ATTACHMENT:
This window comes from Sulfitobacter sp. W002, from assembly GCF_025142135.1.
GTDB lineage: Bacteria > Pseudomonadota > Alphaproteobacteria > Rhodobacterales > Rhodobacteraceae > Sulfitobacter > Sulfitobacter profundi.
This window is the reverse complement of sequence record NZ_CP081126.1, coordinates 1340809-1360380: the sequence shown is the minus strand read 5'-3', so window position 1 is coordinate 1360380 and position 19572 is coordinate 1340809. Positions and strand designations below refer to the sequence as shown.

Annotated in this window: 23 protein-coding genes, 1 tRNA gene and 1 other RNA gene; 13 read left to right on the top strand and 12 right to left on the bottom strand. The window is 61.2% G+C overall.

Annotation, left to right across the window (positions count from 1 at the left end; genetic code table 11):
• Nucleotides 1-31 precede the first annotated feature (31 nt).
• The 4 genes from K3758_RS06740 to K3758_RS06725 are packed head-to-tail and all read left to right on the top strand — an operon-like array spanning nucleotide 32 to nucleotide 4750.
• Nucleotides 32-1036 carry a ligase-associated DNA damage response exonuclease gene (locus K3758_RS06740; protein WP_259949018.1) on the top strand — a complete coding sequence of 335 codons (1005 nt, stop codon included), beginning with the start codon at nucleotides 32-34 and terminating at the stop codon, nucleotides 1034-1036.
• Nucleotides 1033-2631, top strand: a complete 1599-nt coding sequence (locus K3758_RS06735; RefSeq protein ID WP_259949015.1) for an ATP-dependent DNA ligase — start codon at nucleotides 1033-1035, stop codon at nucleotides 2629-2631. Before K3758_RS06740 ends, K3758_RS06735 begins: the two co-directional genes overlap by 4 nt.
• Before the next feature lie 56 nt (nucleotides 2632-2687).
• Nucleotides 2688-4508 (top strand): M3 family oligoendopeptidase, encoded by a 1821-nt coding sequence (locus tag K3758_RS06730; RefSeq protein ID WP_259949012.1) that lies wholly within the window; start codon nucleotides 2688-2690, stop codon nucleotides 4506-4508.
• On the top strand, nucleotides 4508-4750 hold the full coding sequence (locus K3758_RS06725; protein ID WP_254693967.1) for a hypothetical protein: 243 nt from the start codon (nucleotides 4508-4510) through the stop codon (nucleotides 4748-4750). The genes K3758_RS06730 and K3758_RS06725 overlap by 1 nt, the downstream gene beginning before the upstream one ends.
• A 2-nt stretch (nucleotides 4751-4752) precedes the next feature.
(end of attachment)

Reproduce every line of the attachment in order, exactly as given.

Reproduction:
This window comes from Sulfitobacter sp. W002, from assembly GCF_025142135.1.
GTDB lineage: Bacteria > Pseudomonadota > Alphaproteobacteria > Rhodobacterales > Rhodobacteraceae > Sulfitobacter > Sulfitobacter profundi.
This window is the reverse complement of sequence record NZ_CP081126.1, coordinates 1340809-1360380: the sequence shown is the minus strand read 5'-3', so window position 1 is coordinate 1360380 and position 19572 is coordinate 1340809. Positions and strand designations below refer to the sequence as shown.

Annotated in this window: 23 protein-coding genes, 1 tRNA gene and 1 other RNA gene; 13 read left to right on the top strand and 12 right to left on the bottom strand. The window is 61.2% G+C overall.

Annotation, left to right across the window (positions count from 1 at the left end; genetic code table 11):
• Nucleotides 1-31 precede the first annotated feature (31 nt).
• The 4 genes from K3758_RS06740 to K3758_RS06725 are packed head-to-tail and all read left to right on the top strand — an operon-like array spanning nucleotide 32 to nucleotide 4750.
• Nucleotides 32-1036 carry a ligase-associated DNA damage response exonuclease gene (locus K3758_RS06740; protein WP_259949018.1) on the top strand — a complete coding sequence of 335 codons (1005 nt, stop codon included), beginning with the start codon at nucleotides 32-34 and terminating at the stop codon, nucleotides 1034-1036.
• Nucleotides 1033-2631, top strand: a complete 1599-nt coding sequence (locus K3758_RS06735; RefSeq protein ID WP_259949015.1) for an ATP-dependent DNA ligase — start codon at nucleotides 1033-1035, stop codon at nucleotides 2629-2631. Before K3758_RS06740 ends, K3758_RS06735 begins: the two co-directional genes overlap by 4 nt.
• Before the next feature lie 56 nt (nucleotides 2632-2687).
• Nucleotides 2688-4508 (top strand): M3 family oligoendopeptidase, encoded by a 1821-nt coding sequence (locus tag K3758_RS06730; RefSeq protein ID WP_259949012.1) that lies wholly within the window; start codon nucleotides 2688-2690, stop codon nucleotides 4506-4508.
• On the top strand, nucleotides 4508-4750 hold the full coding sequence (locus K3758_RS06725; protein ID WP_254693967.1) for a hypothetical protein: 243 nt from the start codon (nucleotides 4508-4510) through the stop codon (nucleotides 4748-4750). The genes K3758_RS06730 and K3758_RS06725 overlap by 1 nt, the downstream gene beginning before the upstream one ends.
• A 2-nt stretch (nucleotides 4751-4752) precedes the next feature.